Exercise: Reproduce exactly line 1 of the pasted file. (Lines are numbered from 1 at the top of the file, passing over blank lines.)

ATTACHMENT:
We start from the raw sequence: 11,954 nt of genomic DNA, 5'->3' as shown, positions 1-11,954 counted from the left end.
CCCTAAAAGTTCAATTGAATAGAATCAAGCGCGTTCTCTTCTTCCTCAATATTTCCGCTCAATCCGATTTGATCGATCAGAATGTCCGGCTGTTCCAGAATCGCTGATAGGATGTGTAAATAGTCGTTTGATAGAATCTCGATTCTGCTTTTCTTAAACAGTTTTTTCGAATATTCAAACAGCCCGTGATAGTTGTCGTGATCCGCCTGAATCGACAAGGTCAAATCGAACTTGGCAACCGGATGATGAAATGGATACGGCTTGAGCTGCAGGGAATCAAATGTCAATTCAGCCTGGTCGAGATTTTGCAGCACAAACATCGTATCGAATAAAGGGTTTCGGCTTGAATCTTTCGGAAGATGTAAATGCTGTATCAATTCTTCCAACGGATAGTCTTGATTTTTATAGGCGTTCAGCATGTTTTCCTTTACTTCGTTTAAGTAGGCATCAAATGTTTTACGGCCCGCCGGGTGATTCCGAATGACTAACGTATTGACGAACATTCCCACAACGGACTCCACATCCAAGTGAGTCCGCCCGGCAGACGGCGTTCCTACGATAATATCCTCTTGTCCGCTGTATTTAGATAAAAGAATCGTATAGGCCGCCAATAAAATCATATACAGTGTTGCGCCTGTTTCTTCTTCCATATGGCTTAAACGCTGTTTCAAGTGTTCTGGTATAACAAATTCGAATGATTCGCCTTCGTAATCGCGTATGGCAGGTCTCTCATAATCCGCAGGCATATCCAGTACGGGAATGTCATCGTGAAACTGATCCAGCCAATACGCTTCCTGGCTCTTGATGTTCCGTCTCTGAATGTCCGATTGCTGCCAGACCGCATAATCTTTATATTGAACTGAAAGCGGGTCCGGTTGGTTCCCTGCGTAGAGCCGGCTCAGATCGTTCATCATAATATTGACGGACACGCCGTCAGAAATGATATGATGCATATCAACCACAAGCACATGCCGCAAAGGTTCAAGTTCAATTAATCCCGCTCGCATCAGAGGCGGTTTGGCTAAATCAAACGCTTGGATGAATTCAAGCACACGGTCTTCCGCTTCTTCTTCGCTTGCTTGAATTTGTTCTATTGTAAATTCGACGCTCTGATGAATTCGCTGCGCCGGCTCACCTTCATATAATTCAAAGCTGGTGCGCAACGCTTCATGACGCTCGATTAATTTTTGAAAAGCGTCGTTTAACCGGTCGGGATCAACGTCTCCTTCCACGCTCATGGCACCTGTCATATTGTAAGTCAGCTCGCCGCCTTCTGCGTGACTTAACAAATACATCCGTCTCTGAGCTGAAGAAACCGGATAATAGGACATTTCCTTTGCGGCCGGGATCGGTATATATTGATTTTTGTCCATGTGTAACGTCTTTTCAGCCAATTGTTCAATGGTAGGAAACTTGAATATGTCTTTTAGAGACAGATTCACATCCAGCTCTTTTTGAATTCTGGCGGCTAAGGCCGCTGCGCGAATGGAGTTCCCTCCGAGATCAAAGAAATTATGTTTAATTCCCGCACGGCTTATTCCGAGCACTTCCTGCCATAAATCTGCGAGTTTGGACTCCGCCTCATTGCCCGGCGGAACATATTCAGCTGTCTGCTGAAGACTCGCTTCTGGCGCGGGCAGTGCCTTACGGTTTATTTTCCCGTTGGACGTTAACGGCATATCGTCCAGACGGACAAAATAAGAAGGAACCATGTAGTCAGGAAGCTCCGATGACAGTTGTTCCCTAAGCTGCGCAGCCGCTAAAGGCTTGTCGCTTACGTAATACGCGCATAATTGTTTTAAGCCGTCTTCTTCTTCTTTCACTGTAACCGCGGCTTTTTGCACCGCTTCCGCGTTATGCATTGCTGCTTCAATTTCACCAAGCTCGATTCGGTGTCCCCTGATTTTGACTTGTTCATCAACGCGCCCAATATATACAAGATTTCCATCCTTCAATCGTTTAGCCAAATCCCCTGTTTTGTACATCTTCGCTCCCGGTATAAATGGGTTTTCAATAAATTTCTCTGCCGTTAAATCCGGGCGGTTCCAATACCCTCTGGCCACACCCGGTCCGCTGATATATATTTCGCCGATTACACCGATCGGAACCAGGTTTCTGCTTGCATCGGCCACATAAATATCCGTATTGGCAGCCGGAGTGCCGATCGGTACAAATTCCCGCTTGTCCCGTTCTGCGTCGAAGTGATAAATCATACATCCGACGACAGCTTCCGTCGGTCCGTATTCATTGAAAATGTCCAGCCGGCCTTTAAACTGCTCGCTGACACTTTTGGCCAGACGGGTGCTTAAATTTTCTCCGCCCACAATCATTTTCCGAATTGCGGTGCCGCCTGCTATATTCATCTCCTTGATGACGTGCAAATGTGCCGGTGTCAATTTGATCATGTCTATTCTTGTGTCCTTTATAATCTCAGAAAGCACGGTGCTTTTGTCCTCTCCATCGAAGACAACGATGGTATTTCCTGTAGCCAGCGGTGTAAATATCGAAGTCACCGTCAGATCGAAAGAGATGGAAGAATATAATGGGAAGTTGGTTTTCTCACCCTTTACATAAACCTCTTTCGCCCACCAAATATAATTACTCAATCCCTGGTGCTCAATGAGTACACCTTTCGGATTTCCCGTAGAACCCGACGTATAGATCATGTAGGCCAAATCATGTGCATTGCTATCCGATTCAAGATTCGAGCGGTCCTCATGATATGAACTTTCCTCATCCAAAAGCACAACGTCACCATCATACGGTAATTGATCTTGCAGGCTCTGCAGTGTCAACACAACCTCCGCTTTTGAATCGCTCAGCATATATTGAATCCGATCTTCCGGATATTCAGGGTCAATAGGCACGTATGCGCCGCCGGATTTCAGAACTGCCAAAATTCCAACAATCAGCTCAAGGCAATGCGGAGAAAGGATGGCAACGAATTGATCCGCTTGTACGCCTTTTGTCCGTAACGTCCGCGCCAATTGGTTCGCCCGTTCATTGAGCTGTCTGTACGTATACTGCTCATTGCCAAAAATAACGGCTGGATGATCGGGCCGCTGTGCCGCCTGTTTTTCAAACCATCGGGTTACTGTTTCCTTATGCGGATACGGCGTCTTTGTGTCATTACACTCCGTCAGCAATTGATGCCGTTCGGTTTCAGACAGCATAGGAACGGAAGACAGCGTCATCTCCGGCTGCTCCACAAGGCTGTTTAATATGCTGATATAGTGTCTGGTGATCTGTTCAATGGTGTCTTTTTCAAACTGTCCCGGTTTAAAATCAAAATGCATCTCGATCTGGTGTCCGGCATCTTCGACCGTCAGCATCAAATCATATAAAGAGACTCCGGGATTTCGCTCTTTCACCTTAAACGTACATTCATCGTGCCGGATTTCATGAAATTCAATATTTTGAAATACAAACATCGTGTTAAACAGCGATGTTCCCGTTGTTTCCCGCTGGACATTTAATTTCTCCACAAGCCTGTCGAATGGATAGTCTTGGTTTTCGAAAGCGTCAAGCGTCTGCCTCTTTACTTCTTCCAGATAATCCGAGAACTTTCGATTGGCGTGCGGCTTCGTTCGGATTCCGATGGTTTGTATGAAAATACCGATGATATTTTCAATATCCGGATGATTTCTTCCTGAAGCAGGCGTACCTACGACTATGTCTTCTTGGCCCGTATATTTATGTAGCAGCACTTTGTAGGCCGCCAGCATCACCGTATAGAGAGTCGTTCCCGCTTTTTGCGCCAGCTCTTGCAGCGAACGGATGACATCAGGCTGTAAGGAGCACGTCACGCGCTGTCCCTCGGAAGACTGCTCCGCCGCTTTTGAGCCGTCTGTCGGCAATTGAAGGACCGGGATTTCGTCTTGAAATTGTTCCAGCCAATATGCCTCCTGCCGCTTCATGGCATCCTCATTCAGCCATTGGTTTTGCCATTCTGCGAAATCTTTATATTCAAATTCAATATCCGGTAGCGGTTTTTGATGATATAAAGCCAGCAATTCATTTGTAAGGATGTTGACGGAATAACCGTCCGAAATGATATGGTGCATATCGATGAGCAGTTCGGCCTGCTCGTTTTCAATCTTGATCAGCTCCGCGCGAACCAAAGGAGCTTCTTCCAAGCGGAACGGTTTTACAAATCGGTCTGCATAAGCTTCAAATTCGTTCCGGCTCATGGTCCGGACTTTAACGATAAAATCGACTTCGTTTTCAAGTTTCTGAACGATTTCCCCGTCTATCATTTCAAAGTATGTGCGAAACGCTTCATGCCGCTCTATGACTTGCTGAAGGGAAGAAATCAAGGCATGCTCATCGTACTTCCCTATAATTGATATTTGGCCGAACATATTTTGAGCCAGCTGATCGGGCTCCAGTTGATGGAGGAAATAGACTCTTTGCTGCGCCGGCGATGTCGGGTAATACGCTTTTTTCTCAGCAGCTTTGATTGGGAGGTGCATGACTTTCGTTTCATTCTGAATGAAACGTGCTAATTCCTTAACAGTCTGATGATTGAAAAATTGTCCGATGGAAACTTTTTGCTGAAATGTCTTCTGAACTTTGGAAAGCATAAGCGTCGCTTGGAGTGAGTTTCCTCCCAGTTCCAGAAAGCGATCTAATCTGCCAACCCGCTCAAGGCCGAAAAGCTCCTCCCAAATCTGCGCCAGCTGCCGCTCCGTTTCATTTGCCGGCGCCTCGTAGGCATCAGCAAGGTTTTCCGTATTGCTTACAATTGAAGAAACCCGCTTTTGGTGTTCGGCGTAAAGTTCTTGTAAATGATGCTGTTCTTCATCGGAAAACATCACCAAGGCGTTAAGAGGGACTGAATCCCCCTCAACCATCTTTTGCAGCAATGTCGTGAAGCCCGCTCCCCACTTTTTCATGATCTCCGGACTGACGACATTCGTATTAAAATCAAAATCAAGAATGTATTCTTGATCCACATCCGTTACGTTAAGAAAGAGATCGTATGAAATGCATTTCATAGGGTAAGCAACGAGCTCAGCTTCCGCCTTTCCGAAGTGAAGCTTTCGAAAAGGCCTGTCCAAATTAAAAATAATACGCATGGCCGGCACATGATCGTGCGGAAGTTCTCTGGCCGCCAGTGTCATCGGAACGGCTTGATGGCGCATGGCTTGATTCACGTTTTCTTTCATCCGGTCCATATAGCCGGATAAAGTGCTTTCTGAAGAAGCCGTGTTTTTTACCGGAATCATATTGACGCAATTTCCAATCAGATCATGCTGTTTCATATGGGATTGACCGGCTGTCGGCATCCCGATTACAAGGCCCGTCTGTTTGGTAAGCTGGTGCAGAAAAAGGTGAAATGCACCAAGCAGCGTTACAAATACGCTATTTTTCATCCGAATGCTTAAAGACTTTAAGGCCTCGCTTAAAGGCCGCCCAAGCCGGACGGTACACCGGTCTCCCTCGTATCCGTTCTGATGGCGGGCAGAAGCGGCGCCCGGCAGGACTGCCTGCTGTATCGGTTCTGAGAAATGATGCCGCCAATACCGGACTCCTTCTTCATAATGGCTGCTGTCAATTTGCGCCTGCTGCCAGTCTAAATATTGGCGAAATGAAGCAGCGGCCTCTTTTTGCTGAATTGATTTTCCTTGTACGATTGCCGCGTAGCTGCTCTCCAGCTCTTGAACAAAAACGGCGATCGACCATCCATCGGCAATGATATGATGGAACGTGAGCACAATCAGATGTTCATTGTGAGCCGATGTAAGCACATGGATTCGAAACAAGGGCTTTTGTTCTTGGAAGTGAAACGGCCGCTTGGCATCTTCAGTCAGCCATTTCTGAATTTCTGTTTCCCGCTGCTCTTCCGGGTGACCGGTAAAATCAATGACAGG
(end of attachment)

We start from the raw sequence: 11,954 nt of genomic DNA, 5'->3' as shown, positions 1-11,954 counted from the left end.